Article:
GAY TIMES January 2001

Terry Sanderson’s autobiography “The Reluctant Gay Activist” is now available on Amazon

Has Mr Blair done the principled thing in forcing through the equalisation of the age of consent? Or has he seen another blasting coming from the European Court of Human Rights and thought that a bit of flak from the Tories in the Lords was preferable to another adverse judgment from Strasbourg?

Whatever his motivation, you can’t fault the man’s determination in the face of a major onslaught. He could easily have put up his hand and said: “Not my fault, voters – it’s those Europeans again who are making me do it.” But then again, that would have given his Eurosceptic critics the ammunition they needed to give him another battering.

It’s a dirty game, and although the Labour Party was the major target of the reactionary rags that call themselves newspapers, there is no doubt that gay people suffered heavy collateral damage after another high profile face off.

All the same, we have reason to be cheerful. One of the major aims of the gay struggle has now been achieved, and it is time for us to step back from the fray for a moment and decide what our next step should be.

What can we learn from this latest battle in the struggle for equality?

The first thing is that our most potent enemies have discovered that violent opposition to gay rights can bring them support from the large constituency of bigots that still infest this country. Whether it’s the Tories or the loony religious lobby, opposing justice for homosexuals has become a major area of activity for them. The fact that Mr Blair is such a high-profile Christian also makes his present stand against intolerance so brave and admirable. For some, though, it is a mystery why a man who espouses “family values” and Christian principles should be so passionately sympathetic to gay demands.

“The question one would like to know about Mr Blair’s religion,” wrote Richard Ingrams, in the Observer, “is to what extent it impinges, if at all, on his political decisions. Last week, for example, the Daily Telegraph published a letter from the heads of all the Christian churches, including the Catholic Archbishop of Westminster, opposing the Government’s decision (now enshrined in law) to lower the age of homosexual consent to 16. One would love to know how a committed Christian could push through a law which apparently offends not only the main Christian churches but Muslim and Jewish religious leaders too.”

Meanwhile in The Mail on Sunday, Peter Dobbie was also perplexed about Mr Blair’s espousal of family values and his commitment to gay rights. He made the usual connection between the disintegration of “the traditional family” and giving justice to homosexuals. “It raises the basic question of how Mr Blair can shy away from recommending marriage while condoning so vehemently sex between 16-year old boys. It is a message that goes out loud and clear. To propose that to support marriage is to be partisan and hurtful to a minority while insulting the majority by bowing to the desires of a vocal minority is hypocritical and, yes, hurtful.”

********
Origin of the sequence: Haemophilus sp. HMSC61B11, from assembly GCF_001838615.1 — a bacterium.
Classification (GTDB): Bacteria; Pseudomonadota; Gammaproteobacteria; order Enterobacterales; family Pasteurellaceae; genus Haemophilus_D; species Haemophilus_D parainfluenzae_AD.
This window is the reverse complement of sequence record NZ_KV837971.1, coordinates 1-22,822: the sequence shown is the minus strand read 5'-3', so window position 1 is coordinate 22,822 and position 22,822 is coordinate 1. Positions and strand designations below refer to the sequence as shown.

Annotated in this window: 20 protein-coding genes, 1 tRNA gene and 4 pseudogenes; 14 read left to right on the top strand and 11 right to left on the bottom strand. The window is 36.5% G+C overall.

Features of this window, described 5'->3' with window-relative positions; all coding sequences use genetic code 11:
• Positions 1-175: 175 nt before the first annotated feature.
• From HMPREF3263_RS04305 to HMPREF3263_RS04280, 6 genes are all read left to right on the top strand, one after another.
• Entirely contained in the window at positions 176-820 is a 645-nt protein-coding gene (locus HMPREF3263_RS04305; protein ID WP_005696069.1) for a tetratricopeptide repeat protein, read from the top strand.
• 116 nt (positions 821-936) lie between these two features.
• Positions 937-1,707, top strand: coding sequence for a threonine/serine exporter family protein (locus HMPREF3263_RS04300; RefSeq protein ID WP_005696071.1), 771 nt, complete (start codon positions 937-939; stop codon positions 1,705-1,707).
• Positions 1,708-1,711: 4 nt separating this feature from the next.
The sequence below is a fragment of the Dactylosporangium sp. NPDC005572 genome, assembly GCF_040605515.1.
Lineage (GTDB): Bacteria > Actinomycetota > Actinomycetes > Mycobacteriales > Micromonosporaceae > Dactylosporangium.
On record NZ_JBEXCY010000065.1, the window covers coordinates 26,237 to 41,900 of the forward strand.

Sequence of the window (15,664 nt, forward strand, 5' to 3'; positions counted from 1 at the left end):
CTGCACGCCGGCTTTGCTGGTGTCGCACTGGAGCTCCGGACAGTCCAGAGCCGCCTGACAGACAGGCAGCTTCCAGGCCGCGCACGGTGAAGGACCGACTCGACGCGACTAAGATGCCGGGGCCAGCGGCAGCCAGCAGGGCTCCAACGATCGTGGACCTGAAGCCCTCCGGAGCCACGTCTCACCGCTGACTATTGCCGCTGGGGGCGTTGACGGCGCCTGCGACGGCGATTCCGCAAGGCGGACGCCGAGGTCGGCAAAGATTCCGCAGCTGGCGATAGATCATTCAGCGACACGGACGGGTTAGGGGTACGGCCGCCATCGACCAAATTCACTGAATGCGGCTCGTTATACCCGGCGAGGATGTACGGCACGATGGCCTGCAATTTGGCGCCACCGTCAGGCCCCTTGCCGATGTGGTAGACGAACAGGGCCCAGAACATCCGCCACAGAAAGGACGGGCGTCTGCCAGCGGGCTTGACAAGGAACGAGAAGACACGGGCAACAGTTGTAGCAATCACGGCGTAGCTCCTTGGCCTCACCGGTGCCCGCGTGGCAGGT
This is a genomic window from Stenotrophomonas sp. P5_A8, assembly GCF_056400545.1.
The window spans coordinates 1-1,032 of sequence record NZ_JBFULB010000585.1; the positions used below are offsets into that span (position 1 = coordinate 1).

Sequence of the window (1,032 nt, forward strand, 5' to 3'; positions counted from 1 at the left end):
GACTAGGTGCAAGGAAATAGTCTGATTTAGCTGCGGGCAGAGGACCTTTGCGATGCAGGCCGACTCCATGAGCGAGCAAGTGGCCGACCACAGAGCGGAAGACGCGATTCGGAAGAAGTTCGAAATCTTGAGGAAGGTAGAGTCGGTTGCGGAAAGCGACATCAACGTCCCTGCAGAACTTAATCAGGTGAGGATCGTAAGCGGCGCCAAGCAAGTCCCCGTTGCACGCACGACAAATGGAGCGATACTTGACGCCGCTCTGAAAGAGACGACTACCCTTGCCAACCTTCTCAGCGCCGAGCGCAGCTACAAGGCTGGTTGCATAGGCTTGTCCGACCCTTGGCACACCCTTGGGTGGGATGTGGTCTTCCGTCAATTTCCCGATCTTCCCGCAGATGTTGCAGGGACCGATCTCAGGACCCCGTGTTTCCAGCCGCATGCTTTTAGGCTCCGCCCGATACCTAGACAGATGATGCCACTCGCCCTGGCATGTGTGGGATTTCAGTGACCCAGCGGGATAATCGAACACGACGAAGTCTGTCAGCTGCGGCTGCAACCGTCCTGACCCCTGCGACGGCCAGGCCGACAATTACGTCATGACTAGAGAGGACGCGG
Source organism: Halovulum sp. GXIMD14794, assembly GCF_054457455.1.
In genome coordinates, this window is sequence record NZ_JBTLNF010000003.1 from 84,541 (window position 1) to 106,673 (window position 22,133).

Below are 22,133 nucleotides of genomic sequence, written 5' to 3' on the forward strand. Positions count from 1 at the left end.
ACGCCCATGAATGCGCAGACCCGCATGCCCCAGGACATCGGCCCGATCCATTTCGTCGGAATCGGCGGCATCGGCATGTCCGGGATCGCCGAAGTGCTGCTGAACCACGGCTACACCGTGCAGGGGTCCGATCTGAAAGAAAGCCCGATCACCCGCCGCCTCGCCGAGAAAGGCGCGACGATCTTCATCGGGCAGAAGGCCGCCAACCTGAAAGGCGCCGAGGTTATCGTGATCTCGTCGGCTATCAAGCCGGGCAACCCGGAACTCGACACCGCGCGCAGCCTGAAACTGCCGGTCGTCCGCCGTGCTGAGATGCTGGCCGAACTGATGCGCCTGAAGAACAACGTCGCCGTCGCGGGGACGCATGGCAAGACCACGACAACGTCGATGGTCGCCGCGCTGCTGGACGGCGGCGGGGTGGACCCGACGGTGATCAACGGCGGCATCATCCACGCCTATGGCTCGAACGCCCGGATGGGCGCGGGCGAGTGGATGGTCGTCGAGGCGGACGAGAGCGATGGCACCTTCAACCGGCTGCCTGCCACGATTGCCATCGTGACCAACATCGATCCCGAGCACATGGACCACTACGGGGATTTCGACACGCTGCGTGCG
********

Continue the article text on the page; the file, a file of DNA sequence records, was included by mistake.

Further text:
I’ve longed for someone to challenge this Daily Mail-created myth that being pro-gay automatically makes you “anti-family”. At last, Suzanne Moore, also in The Mail on Sunday, did it. “It cannot be said often enough that gay people are born into families and often raise families,” she wrote. “Nor can discriminating against gays do anything to strengthen the institution of marriage. We heterosexuals do a fine job of screwing up marriages all by ourselves. Making gays scapegoats for our failure to maintain relationships is as daft as blaming our high divorce rate on global warming.”

The Daily Mirror, too, ever loyal to the Blair camp, editorialised: “What the Government has done is sensible and fair. What on earth does it have to do with family values? In fact one of the difficulties for many gay people is knowing that they will never have children. But others won’t have children, either. Ann Widdecombe, the Tory Home Affairs spokesman, for example. No-one accuses her of being anti-family.”

(The Mirror failed to mention Michael Portillo and William Hague, too, are both without offspring. And the relentlessly homophobic Archbishop of Canterbury never mentions to his dwindling band of followers that his precious Jesus wasn’t exactly a family valuer, either. Quite the reverse, in fact.)

Of course, such common sense will have no effect on the usual suspects, particularly The Daily Mail, which will continue to insist that giving right to homosexuals means the end of all family life as we know it.